As we approach the end of another year and reflect back on it, I can honestly say that 2013 may be the best year of my life.  My family is happy, healthy and doing well in school and work. That would be enough to make it a good year, but this year I’ve been blessed. Starting over in a new city allowed me to release the pressure of fitting in, keeping up and staying on course. I can’t explain how unprepared I was for my life in the Midwest.  At first, I didn’t understand that living where we lived meant conforming.  The expectations were subtle and often cloaked in smiles and invitations, but it all felt phony. For years, I was confused and frustrated. I’m not the kind of person who likes being told what I “should” do. I’ve never had a desire to fit in and be one of the crowd so I was a stranger in a strange land. I resisted the standards that were being thrust upon me, but eventually one must conform to a certain degree or be lonely and outcast.  Moving gave me a fresh start. There were no expectations of me in our new town.  And for the most part, there still aren’t. People here are eclectic and eccentric. I love their creative and free spirit.  I love people who follow their dreams, not the money.  Following the money leads to unhappiness.  I worked with many high earning professionals in the last few years and I can honestly attest that money is more of a burden than a blessing to them whether they realize it or not.  But that’s fodder for another blog post.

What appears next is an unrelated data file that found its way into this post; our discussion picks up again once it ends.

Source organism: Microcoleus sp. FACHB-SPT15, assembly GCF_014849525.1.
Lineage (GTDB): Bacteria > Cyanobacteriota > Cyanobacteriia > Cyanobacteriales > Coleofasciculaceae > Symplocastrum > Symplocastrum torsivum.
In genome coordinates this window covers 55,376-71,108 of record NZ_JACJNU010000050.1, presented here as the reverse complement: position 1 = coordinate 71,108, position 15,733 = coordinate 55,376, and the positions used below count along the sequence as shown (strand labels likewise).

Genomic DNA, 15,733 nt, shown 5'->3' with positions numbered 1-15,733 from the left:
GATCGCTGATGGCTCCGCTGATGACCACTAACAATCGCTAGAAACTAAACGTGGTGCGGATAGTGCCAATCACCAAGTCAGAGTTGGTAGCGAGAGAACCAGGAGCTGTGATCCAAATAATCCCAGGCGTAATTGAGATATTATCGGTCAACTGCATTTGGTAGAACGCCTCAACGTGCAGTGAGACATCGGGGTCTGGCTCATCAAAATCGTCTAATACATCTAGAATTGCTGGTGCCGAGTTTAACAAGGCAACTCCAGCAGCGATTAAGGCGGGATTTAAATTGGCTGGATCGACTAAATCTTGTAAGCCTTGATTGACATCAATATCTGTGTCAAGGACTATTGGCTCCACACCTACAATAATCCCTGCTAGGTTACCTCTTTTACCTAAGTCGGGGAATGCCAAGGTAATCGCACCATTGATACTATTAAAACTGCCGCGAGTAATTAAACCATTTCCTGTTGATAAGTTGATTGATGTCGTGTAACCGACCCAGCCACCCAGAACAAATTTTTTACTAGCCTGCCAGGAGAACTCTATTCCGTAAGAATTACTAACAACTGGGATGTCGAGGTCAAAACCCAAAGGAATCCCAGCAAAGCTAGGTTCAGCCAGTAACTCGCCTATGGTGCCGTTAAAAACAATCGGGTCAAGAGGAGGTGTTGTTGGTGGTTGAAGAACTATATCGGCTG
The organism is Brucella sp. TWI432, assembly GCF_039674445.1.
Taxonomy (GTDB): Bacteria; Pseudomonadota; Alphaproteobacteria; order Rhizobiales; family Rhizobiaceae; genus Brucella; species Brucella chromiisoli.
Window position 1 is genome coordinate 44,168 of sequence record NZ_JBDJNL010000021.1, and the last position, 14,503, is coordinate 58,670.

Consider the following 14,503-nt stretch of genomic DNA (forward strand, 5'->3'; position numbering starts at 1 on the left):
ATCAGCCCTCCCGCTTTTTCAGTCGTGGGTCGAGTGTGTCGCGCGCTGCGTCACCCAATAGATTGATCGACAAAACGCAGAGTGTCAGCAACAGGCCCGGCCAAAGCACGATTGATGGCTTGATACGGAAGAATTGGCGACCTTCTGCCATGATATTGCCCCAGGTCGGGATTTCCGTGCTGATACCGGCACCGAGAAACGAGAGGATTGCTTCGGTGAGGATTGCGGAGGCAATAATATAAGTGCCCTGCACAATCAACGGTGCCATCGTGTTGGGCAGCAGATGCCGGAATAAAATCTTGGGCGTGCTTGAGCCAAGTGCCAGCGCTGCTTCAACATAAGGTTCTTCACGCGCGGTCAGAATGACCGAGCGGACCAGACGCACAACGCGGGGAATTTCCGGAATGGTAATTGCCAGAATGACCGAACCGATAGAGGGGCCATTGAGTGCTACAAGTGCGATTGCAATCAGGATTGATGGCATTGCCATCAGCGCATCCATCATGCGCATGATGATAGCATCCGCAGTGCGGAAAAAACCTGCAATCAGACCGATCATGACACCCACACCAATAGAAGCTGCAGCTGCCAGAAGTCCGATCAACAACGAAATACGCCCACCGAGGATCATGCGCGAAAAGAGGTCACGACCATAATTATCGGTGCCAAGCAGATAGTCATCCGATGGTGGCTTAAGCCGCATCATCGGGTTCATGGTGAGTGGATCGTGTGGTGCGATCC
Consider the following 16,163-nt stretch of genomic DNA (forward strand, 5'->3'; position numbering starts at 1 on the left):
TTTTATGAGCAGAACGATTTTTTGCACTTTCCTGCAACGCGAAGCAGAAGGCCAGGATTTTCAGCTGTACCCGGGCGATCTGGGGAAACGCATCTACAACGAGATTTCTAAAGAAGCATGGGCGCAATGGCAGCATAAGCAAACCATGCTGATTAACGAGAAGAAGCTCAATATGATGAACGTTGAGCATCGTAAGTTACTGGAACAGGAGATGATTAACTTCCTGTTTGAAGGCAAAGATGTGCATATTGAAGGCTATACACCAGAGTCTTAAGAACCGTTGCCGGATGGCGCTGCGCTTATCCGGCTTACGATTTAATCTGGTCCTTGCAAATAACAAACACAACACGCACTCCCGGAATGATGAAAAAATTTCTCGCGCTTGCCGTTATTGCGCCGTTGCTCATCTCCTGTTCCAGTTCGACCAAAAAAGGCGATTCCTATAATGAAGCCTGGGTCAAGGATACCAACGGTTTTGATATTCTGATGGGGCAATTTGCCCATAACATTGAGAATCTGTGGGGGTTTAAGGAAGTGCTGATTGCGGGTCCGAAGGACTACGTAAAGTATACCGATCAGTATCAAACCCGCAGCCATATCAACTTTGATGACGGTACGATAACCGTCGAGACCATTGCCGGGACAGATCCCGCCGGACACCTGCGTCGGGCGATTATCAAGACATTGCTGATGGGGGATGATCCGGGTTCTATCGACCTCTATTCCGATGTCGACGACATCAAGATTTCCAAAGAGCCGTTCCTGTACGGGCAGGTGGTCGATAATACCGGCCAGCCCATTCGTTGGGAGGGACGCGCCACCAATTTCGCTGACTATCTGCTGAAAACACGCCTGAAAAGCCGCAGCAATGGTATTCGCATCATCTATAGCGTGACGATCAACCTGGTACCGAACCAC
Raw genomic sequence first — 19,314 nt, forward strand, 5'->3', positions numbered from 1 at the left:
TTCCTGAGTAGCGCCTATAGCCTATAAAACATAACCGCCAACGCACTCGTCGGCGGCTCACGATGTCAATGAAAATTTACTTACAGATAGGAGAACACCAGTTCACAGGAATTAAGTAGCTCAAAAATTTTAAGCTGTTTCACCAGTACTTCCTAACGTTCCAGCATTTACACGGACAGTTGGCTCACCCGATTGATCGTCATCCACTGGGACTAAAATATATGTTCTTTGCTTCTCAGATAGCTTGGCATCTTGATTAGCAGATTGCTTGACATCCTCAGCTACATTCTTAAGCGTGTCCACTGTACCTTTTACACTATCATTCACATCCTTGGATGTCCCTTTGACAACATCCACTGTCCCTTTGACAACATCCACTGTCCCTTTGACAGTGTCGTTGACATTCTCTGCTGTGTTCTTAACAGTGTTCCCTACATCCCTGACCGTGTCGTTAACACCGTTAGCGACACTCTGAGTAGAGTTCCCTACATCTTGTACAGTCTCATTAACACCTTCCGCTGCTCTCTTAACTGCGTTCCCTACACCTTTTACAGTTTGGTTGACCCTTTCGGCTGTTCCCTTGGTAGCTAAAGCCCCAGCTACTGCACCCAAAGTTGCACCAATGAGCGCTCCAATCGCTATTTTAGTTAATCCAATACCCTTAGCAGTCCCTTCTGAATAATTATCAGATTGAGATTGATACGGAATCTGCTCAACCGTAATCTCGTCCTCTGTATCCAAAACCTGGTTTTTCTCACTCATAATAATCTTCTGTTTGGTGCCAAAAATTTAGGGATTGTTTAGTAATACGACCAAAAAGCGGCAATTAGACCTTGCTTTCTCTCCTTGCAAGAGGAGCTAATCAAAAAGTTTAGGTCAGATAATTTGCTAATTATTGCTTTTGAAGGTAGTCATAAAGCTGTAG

Moving gave me a fresh start. I started taking pictures again and reading more books. I took walks on the beach. I explored our new area. I found a church that we all enjoy. I started practicing yoga three times a week. I started writing again. I reconnected with family that live in the area. I avoided getting involved in activities that might fill my time, but rob me of the newly acquired peace I’d found. I met a few people, but I was in no hurry to jump into friendships that might make demands on my time or me personally. I feel free. I don’t feel trapped by the expectations of others or the location of my home.  I am happy, content and grateful.  I thank God everyday for the blessings of 2013 and look forward to his plan for 2014.  I wish the same for you.


Finally An Answer to the dreaded question: What do you do?